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MIT’s WaitSuite Uses Clever Interaction Design To Make You Smarter

By harnessing moments where you’re waiting–from Instagram to Gchat–these apps help you make a habit of learning.

MIT’s WaitSuite Uses Clever Interaction Design To Make You Smarter
[Photo: Guerilla/Getty Images]

How long has it been since you learned something new?

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Perhaps you’d like to learn Italian, or be able to identify stars in the night sky. Maybe you even have a dedicated app that helps you memorize vocab, or flash cards showing the constellations. Maybe you even make a New Year’s resolution. Yet some research suggests that 80% of resolutions fail by March. It isn’t necessarily your willpower that’s to blame, though. Adults have limited time to devote to repetitive learning tasks like memorization on a daily basis–jobs, kids, and other responsibilities simply take priority.

“Everyone these days wants to learn something, but can’t seem to find time for it,” says Carrie Cai, a PhD student at MIT’s CSAIL. Cai is interested in how to make life-long learning a more relevant part of life as an adult. Yet in her research, she observed that the primary limiter isn’t a lack of great apps or platforms for learning. “That’s when I realized that time was the missing element,” she says.

[Photo: courtesy MIT/CSAIL]
You might not have 20 or even five minutes of consistent free time to devote to learning every day, but you do spend a surprising amount of time waiting. You wait for apps to load. You wait for your coworker to respond to a Gchat. You wait for your Wi-Fi to connect. You might wait for an elevator. To keep yourself entertained during these moments, perhaps you open a new tab and load Facebook, or the New York Times.

Cai describes this kind of behavior as compulsive technology use, and suggests that these micro-moments of waiting time actually represent a real learning opportunity. Her platform, called WaitSuite, is a suite of five apps that use clever interaction design to embed micro-learning moments into the interfaces you’re already using.

[Photo: courtesy MIT/CSAIL]
One app in the suite, a free Gchat extension called WaitChatter, has hundreds of regular users today after launching in 2015. The extension embeds itself in your Gchats: While you’re waiting for a chat response, a small box pops up on your chat highlighting one of the words you’ve typed–say, “coffee.” Your job is to simply type the word in the language you’re trying to learn. It’s a micro pop quiz that’s contextually relevant to whatever user experience in which you’re currently engaged. The other apps of WaitSuite function much the same way; if your Wi-Fi is loading, you have a few seconds to knock out some translations; if you’re pulling to refresh a social media feed, a flash card will pop up.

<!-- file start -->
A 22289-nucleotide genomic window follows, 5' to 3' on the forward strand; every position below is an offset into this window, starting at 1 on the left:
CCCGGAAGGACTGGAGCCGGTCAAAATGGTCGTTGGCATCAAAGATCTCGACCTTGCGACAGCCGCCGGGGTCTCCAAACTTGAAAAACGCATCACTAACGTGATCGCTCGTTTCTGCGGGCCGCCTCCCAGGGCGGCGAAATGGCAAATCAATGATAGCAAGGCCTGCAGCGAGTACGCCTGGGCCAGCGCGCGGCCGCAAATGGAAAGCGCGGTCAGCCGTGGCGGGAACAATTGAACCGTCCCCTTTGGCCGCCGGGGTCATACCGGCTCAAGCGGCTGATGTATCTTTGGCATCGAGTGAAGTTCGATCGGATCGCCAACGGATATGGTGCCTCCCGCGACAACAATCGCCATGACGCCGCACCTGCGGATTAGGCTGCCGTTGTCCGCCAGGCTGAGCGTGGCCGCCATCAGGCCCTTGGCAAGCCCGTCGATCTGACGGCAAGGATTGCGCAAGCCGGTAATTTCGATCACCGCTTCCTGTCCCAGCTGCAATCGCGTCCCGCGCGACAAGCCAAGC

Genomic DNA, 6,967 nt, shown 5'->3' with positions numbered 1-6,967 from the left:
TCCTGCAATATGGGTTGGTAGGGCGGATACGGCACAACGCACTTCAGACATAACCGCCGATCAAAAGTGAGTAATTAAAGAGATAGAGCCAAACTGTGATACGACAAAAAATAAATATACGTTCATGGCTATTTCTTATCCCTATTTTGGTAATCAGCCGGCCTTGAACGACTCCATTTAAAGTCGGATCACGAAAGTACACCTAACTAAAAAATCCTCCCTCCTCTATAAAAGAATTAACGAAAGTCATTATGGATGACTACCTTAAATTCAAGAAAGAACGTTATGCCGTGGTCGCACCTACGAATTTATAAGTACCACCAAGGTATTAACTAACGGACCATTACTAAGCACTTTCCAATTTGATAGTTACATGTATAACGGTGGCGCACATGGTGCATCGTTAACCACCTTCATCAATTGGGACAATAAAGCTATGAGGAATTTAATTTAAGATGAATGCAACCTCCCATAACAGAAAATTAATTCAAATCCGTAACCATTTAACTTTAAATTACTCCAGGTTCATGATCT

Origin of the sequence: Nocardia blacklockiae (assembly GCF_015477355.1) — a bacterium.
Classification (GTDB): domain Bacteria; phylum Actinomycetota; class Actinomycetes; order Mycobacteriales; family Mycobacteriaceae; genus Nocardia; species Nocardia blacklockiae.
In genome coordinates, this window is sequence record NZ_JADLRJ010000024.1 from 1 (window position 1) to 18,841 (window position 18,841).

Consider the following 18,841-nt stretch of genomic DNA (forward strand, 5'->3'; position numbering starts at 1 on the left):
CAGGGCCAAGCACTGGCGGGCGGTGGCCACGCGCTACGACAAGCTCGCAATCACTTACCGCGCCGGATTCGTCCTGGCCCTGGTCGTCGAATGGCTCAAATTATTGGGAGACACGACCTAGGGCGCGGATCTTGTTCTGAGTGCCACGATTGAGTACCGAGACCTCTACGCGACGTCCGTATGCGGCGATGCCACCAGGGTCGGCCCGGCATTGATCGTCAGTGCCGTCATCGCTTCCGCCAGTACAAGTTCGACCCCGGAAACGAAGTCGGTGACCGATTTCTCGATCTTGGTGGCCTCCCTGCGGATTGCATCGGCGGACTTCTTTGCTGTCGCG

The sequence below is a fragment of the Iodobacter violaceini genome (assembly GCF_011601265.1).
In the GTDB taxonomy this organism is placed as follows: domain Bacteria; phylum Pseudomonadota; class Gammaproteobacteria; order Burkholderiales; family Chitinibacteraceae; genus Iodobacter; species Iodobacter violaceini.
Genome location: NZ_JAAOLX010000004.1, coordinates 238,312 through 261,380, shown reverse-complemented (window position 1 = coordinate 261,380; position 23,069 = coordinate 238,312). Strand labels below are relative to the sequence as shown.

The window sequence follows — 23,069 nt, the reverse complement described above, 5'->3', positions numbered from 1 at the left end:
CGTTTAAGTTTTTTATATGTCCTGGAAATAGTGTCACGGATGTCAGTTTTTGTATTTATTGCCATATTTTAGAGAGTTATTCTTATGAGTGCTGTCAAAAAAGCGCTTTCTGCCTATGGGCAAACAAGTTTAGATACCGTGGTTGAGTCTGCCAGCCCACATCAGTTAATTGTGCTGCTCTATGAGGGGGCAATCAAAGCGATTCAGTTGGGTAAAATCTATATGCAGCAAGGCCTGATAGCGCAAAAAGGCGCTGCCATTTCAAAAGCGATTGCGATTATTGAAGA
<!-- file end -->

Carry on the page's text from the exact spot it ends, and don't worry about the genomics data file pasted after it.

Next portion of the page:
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Cai coins this “wait-learning.” It’s the kind of repetitive, consistent learning that is crucial in language acquisition or memorization tasks–exactly the kind of tasks that most adults don’t have the time or energy to consistently engage with themselves. Participants in Cai’s study, who sent tens of thousands of messages during the period of observation, learned about four new words a day using the Gchat extension, and many of them found themselves seeking out the pop-ups when they didn’t appear. They had formed a habit.

But could wait-learning actually increase the already intense digital distraction that seems like a defining experience of life today? Here’s where the design of each app comes into play. These pop-ups are “soft” notifications, which mean they don’t interfere with the primary task you’re trying to do. They don’t appear suddenly, or force you to participate. And if you haven’t engaged after 15 seconds, they fade away. This is crucial, since “hard” notifications–which appear suddenly and interfere with whatever you’re doing–increase your cognitive load and distract you from the task at hand. Over time, many users came to see these soft micro-interactions as just part of the experience of waiting in another app. And since they happen inside of each app, they ended up remaining focused on the task at hand.

It’s a fascinating idea: That these brief moments of waiting–which can be as short as just a few seconds–can be harnessed and transformed into moments of learning. While it’s a common refrain that we live in an age of digital distraction that’s destroying our ability to focus, WaitSuite suggests that intelligent interaction design can mitigate the hazards of our overly multitasked lives.

You can try the first publicly accessible app of the bunch, WaitChatter, for yourself here.

About the author

Kelsey Campbell-Dollaghan is Co.Design's deputy editor.

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